guest column: Challenges ahead for Maine Marine Patrol

First published in Landings, May, 2017

As we leave winter behind, officers in the Maine Marine Patrol are shifting gear from winter fisheries to spring activity — primarily that means elvers from late March through May. Officers find themselves working many nights and often adjusting their sleeping habits to sleep during the day.

Col. Cornish is the chief
of Maine’s Marine Patrol
Bureau. DMR photo

With the arrival of good weather, officers will be getting the department’s small vessel fleet active in order to monitor inshore activity such as lobstering and recreational fishing and boating. Marine Patrol also uses the spring months — between elver season and the busy summer lobster season — to accomplish much of the Bureau’s yearly training. This year officers will be learning a new record management system along with many other skills such as lobster scrubbing identification, whale disentanglement, boating-while-under-the-influence refresher class, and advanced drug recognition training. The Bureau is also planning a spring Advanced Marine Patrol School for new hires. Two new officers will be graduating from the Academy in mid-May. They will be going to the Advanced School for four weeks and then moving directly into the field. The Bureau is currently in the process of hiring two to three additional officers.

Challenges ahead:
Just as the fishing industry continues to meet challenges so too does the Marine Patrol. In my opinion there are three large-scale challenges that face the Bureau that have been and continue to be relevant.

The first is Patrol’s ability to detect lobster violations involving sunken trawls (lobster traps set in an effort to avoid detection generally for the purpose of fishing over the limit). It is very challenging for Patrol to detect trawls that are not marked by buoys. Lobstermen, on the other hand, are able to find them quite easily. Nevertheless, through good information and long investigations, Patrol Officers have had some success in dealing with these violations. It is clear, however, that without strong support from the lobster industry and the Legislature, our officers will not be effective in the long-term in slowing down this illegal trend. Patrol needs the ability to place trackers on vessels when probable cause of a violation exists in order to successfully pursue these types of cases.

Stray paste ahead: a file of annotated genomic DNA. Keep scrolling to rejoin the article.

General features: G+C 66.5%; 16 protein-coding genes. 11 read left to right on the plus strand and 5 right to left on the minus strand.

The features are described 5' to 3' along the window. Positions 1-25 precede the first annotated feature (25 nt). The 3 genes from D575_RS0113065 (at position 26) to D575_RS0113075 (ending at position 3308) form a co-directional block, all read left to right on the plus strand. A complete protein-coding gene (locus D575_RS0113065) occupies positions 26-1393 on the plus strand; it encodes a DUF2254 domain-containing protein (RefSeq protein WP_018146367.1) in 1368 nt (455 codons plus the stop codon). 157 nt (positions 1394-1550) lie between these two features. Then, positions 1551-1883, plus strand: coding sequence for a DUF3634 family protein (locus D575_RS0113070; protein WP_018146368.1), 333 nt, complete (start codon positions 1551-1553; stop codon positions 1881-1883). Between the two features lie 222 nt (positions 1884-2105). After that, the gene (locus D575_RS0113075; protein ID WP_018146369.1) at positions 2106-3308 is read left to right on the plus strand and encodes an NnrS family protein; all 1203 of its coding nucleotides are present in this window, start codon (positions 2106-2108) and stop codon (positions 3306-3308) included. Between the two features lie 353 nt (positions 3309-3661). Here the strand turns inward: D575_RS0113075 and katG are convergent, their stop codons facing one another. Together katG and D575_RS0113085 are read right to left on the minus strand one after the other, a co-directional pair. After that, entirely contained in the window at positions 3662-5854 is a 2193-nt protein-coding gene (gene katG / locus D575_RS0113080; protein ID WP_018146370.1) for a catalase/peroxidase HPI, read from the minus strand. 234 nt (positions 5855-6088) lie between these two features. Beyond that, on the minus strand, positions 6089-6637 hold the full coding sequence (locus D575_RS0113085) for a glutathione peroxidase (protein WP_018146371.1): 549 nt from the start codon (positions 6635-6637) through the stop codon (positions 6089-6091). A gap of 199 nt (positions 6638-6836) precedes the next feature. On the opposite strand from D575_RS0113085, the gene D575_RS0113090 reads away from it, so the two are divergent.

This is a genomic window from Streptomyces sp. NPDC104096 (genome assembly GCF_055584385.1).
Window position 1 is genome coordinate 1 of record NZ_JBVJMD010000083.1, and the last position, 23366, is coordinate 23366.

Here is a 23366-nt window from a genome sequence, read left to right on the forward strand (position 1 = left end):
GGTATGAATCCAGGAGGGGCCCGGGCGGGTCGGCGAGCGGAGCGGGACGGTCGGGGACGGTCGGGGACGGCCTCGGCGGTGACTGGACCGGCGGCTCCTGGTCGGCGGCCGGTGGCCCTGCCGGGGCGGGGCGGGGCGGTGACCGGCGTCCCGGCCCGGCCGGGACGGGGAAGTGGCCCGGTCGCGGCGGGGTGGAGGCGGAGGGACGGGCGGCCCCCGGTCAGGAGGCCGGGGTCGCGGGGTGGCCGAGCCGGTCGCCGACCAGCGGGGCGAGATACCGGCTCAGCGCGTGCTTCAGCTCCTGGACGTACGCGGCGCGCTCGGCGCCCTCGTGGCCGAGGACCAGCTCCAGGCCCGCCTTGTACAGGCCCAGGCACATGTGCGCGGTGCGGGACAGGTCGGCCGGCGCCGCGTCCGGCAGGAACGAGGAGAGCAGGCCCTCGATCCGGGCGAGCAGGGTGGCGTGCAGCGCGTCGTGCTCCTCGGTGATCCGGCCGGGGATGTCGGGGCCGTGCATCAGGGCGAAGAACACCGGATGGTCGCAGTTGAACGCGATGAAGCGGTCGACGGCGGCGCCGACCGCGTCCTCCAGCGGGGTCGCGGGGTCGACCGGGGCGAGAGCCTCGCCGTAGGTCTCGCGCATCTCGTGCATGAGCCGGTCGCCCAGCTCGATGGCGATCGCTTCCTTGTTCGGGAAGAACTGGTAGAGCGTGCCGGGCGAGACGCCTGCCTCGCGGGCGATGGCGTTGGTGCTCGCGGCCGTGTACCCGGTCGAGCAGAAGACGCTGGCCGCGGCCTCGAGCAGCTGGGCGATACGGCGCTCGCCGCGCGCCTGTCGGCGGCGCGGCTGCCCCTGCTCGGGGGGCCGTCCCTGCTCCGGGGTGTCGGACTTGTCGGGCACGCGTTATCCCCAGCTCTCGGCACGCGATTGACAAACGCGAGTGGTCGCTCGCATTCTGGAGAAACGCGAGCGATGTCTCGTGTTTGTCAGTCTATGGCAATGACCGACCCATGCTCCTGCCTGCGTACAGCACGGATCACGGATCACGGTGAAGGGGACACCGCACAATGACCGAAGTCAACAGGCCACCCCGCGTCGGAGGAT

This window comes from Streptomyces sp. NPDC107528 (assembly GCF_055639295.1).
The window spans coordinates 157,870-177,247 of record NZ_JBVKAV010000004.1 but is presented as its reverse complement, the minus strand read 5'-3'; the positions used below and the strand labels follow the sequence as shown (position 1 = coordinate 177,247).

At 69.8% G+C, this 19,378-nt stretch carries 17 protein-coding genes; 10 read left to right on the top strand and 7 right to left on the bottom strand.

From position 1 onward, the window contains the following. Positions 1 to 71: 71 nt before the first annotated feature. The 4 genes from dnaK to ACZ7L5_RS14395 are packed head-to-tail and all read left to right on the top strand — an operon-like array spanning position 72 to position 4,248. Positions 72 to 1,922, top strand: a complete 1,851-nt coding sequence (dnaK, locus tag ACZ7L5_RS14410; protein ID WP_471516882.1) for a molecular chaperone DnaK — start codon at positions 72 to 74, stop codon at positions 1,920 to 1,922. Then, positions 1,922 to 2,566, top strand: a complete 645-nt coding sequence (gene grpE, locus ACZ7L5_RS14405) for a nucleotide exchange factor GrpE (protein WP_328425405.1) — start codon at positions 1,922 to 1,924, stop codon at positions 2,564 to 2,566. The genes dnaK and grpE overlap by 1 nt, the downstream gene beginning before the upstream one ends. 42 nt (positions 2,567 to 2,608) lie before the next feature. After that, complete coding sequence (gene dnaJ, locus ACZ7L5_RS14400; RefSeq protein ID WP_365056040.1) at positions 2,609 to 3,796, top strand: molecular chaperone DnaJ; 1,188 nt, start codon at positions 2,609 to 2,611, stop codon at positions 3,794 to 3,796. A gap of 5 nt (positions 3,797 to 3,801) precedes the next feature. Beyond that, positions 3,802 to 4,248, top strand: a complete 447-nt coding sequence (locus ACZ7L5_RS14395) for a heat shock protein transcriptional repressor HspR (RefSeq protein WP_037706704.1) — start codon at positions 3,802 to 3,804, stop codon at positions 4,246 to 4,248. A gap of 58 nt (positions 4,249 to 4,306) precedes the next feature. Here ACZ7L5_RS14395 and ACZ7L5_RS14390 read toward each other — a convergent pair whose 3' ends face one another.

The second challenge deals with the Bureau’s aging fleet of vessels. We spend a large portion of our budget maintaining the current fleet. As the vessels age, the cost of upkeep mounts. Lobstermen know that the cost to replace a 40’ to 50’ vessel is exorbitant. Marine Patrol is doing what it can to keep these costs at a minimum by seeking out grant funding as well as looking at alternatives to building new vessels. At the end of the day, however, there are no clear answers.

The third challenge involves the drug addiction epidemic that exists in the fishing industry as it does in the community at large. We have seen several overdoses within the fishing fleet and know that addiction plays a role in at least some of the high profile conservation violations we have detected. This challenge is not a simple one. Marine Patrol is dealing with addictions that entice people to commit acts that they normally would not. The Bureau will continue to look at options to train officers to recognize drug abuse and at the potential for drug testing within the industry. There are no easy answers when it comes to this crisis.

Lastly, I want to emphasize that each lobsterman should reach out and work with your local Marine Patrol Officer before issues arise. Officers cannot be successful without forming a working relationship with fishermen. It has always been clear to me that officers with trusted working relationships within their areas are by far the most successful when it comes to making solid violation cases.

We need you as much as you need us. We can only be successful by working together.